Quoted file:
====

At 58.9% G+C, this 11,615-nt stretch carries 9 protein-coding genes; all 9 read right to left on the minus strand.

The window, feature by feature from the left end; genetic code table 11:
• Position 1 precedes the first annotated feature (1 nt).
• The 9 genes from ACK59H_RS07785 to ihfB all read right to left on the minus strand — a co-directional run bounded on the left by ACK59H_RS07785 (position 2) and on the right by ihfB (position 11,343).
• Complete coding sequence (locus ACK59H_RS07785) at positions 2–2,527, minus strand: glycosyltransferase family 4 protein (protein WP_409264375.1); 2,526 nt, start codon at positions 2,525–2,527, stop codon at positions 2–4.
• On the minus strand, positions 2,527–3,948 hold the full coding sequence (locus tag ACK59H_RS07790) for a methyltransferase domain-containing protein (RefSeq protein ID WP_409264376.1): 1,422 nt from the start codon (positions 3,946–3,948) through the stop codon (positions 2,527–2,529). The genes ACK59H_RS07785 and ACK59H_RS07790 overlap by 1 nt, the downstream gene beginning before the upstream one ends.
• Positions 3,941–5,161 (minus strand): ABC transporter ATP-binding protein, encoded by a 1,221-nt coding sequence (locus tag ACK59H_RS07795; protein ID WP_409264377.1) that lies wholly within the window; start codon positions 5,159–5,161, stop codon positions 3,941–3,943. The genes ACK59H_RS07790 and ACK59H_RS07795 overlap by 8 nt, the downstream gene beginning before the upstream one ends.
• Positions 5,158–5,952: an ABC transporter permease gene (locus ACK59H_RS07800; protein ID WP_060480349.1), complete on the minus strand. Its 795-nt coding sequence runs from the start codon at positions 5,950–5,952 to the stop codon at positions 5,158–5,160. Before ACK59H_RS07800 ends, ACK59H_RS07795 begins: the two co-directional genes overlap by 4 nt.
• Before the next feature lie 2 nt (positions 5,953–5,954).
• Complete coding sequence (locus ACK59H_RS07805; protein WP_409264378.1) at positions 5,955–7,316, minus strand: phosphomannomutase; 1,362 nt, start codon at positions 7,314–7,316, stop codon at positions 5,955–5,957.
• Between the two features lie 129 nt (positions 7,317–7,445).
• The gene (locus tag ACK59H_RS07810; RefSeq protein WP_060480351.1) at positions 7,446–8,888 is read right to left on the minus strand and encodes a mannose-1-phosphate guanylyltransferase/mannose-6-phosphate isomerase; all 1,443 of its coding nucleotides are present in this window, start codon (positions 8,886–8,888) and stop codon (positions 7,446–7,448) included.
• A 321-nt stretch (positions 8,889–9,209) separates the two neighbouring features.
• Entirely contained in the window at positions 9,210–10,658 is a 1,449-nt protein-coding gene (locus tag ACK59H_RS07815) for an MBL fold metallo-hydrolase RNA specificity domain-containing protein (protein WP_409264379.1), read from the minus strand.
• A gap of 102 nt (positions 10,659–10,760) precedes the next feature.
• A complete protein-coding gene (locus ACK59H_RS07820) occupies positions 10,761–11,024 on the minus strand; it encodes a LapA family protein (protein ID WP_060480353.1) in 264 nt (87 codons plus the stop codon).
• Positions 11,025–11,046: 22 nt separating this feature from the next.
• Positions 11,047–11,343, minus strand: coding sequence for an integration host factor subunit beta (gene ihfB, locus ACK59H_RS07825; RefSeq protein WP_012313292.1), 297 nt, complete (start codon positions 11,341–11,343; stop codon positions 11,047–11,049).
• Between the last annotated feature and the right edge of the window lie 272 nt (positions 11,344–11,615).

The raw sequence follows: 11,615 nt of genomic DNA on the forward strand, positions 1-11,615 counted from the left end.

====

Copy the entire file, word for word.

At 58.9% G+C, this 11,615-nt stretch carries 9 protein-coding genes; all 9 read right to left on the minus strand.

The window, feature by feature from the left end; genetic code table 11:
• Position 1 precedes the first annotated feature (1 nt).
• The 9 genes from ACK59H_RS07785 to ihfB all read right to left on the minus strand — a co-directional run bounded on the left by ACK59H_RS07785 (position 2) and on the right by ihfB (position 11,343).
• Complete coding sequence (locus ACK59H_RS07785) at positions 2–2,527, minus strand: glycosyltransferase family 4 protein (protein WP_409264375.1); 2,526 nt, start codon at positions 2,525–2,527, stop codon at positions 2–4.
• On the minus strand, positions 2,527–3,948 hold the full coding sequence (locus tag ACK59H_RS07790) for a methyltransferase domain-containing protein (RefSeq protein ID WP_409264376.1): 1,422 nt from the start codon (positions 3,946–3,948) through the stop codon (positions 2,527–2,529). The genes ACK59H_RS07785 and ACK59H_RS07790 overlap by 1 nt, the downstream gene beginning before the upstream one ends.
• Positions 3,941–5,161 (minus strand): ABC transporter ATP-binding protein, encoded by a 1,221-nt coding sequence (locus tag ACK59H_RS07795; protein ID WP_409264377.1) that lies wholly within the window; start codon positions 5,159–5,161, stop codon positions 3,941–3,943. The genes ACK59H_RS07790 and ACK59H_RS07795 overlap by 8 nt, the downstream gene beginning before the upstream one ends.
• Positions 5,158–5,952: an ABC transporter permease gene (locus ACK59H_RS07800; protein ID WP_060480349.1), complete on the minus strand. Its 795-nt coding sequence runs from the start codon at positions 5,950–5,952 to the stop codon at positions 5,158–5,160. Before ACK59H_RS07800 ends, ACK59H_RS07795 begins: the two co-directional genes overlap by 4 nt.
• Before the next feature lie 2 nt (positions 5,953–5,954).
• Complete coding sequence (locus ACK59H_RS07805; protein WP_409264378.1) at positions 5,955–7,316, minus strand: phosphomannomutase; 1,362 nt, start codon at positions 7,314–7,316, stop codon at positions 5,955–5,957.
• Between the two features lie 129 nt (positions 7,317–7,445).
• The gene (locus tag ACK59H_RS07810; RefSeq protein WP_060480351.1) at positions 7,446–8,888 is read right to left on the minus strand and encodes a mannose-1-phosphate guanylyltransferase/mannose-6-phosphate isomerase; all 1,443 of its coding nucleotides are present in this window, start codon (positions 8,886–8,888) and stop codon (positions 7,446–7,448) included.
• A 321-nt stretch (positions 8,889–9,209) separates the two neighbouring features.
• Entirely contained in the window at positions 9,210–10,658 is a 1,449-nt protein-coding gene (locus tag ACK59H_RS07815) for an MBL fold metallo-hydrolase RNA specificity domain-containing protein (protein WP_409264379.1), read from the minus strand.
• A gap of 102 nt (positions 10,659–10,760) precedes the next feature.
• A complete protein-coding gene (locus ACK59H_RS07820) occupies positions 10,761–11,024 on the minus strand; it encodes a LapA family protein (protein ID WP_060480353.1) in 264 nt (87 codons plus the stop codon).
• Positions 11,025–11,046: 22 nt separating this feature from the next.
• Positions 11,047–11,343, minus strand: coding sequence for an integration host factor subunit beta (gene ihfB, locus ACK59H_RS07825; RefSeq protein WP_012313292.1), 297 nt, complete (start codon positions 11,341–11,343; stop codon positions 11,047–11,049).
• Between the last annotated feature and the right edge of the window lie 272 nt (positions 11,344–11,615).

The raw sequence follows: 11,615 nt of genomic DNA on the forward strand, positions 1-11,615 counted from the left end.